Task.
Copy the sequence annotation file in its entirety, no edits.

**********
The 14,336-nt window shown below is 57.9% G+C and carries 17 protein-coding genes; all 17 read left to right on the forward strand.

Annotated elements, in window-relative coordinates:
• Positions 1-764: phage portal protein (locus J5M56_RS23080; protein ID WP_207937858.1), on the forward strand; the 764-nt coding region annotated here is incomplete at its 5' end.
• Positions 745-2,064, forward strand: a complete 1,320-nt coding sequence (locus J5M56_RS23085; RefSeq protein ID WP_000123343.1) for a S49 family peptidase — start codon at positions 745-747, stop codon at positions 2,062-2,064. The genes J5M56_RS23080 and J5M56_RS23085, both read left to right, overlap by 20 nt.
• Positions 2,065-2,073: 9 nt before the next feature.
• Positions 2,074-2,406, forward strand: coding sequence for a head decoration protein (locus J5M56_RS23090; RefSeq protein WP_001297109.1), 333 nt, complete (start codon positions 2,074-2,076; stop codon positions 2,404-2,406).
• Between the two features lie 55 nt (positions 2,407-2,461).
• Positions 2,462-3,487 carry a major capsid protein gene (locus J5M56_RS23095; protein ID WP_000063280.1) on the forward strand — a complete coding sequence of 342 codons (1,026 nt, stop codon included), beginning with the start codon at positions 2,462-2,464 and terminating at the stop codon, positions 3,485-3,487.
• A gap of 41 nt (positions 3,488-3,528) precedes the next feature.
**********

The 14,336-nt window shown below is 57.9% G+C and carries 17 protein-coding genes; all 17 read left to right on the forward strand.

Annotated elements, in window-relative coordinates:
• Positions 1-764: phage portal protein (locus J5M56_RS23080; protein ID WP_207937858.1), on the forward strand; the 764-nt coding region annotated here is incomplete at its 5' end.
• Positions 745-2,064, forward strand: a complete 1,320-nt coding sequence (locus J5M56_RS23085; RefSeq protein ID WP_000123343.1) for a S49 family peptidase — start codon at positions 745-747, stop codon at positions 2,062-2,064. The genes J5M56_RS23080 and J5M56_RS23085, both read left to right, overlap by 20 nt.
• Positions 2,065-2,073: 9 nt before the next feature.
• Positions 2,074-2,406, forward strand: coding sequence for a head decoration protein (locus J5M56_RS23090; RefSeq protein WP_001297109.1), 333 nt, complete (start codon positions 2,074-2,076; stop codon positions 2,404-2,406).
• Between the two features lie 55 nt (positions 2,407-2,461).
• Positions 2,462-3,487 carry a major capsid protein gene (locus J5M56_RS23095; protein ID WP_000063280.1) on the forward strand — a complete coding sequence of 342 codons (1,026 nt, stop codon included), beginning with the start codon at positions 2,462-2,464 and terminating at the stop codon, positions 3,485-3,487.
• A gap of 41 nt (positions 3,488-3,528) precedes the next feature.